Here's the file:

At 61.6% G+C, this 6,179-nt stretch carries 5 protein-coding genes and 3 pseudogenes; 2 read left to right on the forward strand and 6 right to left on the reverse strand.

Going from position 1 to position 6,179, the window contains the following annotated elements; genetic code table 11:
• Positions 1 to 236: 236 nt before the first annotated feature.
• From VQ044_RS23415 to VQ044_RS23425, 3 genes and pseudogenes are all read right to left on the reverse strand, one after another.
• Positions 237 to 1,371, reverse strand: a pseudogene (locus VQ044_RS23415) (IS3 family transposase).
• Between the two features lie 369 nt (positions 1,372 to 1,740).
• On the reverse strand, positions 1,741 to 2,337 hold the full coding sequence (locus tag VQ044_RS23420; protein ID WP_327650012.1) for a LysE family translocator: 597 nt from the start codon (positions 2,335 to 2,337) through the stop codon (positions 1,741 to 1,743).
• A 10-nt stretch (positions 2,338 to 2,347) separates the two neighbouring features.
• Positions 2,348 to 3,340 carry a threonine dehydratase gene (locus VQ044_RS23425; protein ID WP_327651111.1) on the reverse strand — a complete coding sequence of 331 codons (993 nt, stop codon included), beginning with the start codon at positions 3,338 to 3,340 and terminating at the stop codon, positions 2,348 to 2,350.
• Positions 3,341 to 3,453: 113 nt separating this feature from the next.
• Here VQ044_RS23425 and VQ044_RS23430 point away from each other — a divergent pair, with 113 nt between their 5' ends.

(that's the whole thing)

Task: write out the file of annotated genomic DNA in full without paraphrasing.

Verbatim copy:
At 61.6% G+C, this 6,179-nt stretch carries 5 protein-coding genes and 3 pseudogenes; 2 read left to right on the forward strand and 6 right to left on the reverse strand.

Going from position 1 to position 6,179, the window contains the following annotated elements; genetic code table 11:
• Positions 1 to 236: 236 nt before the first annotated feature.
• From VQ044_RS23415 to VQ044_RS23425, 3 genes and pseudogenes are all read right to left on the reverse strand, one after another.
• Positions 237 to 1,371, reverse strand: a pseudogene (locus VQ044_RS23415) (IS3 family transposase).
• Between the two features lie 369 nt (positions 1,372 to 1,740).
• On the reverse strand, positions 1,741 to 2,337 hold the full coding sequence (locus tag VQ044_RS23420; protein ID WP_327650012.1) for a LysE family translocator: 597 nt from the start codon (positions 2,335 to 2,337) through the stop codon (positions 1,741 to 1,743).
• A 10-nt stretch (positions 2,338 to 2,347) separates the two neighbouring features.
• Positions 2,348 to 3,340 carry a threonine dehydratase gene (locus VQ044_RS23425; protein ID WP_327651111.1) on the reverse strand — a complete coding sequence of 331 codons (993 nt, stop codon included), beginning with the start codon at positions 3,338 to 3,340 and terminating at the stop codon, positions 2,348 to 2,350.
• Positions 3,341 to 3,453: 113 nt separating this feature from the next.
• Here VQ044_RS23425 and VQ044_RS23430 point away from each other — a divergent pair, with 113 nt between their 5' ends.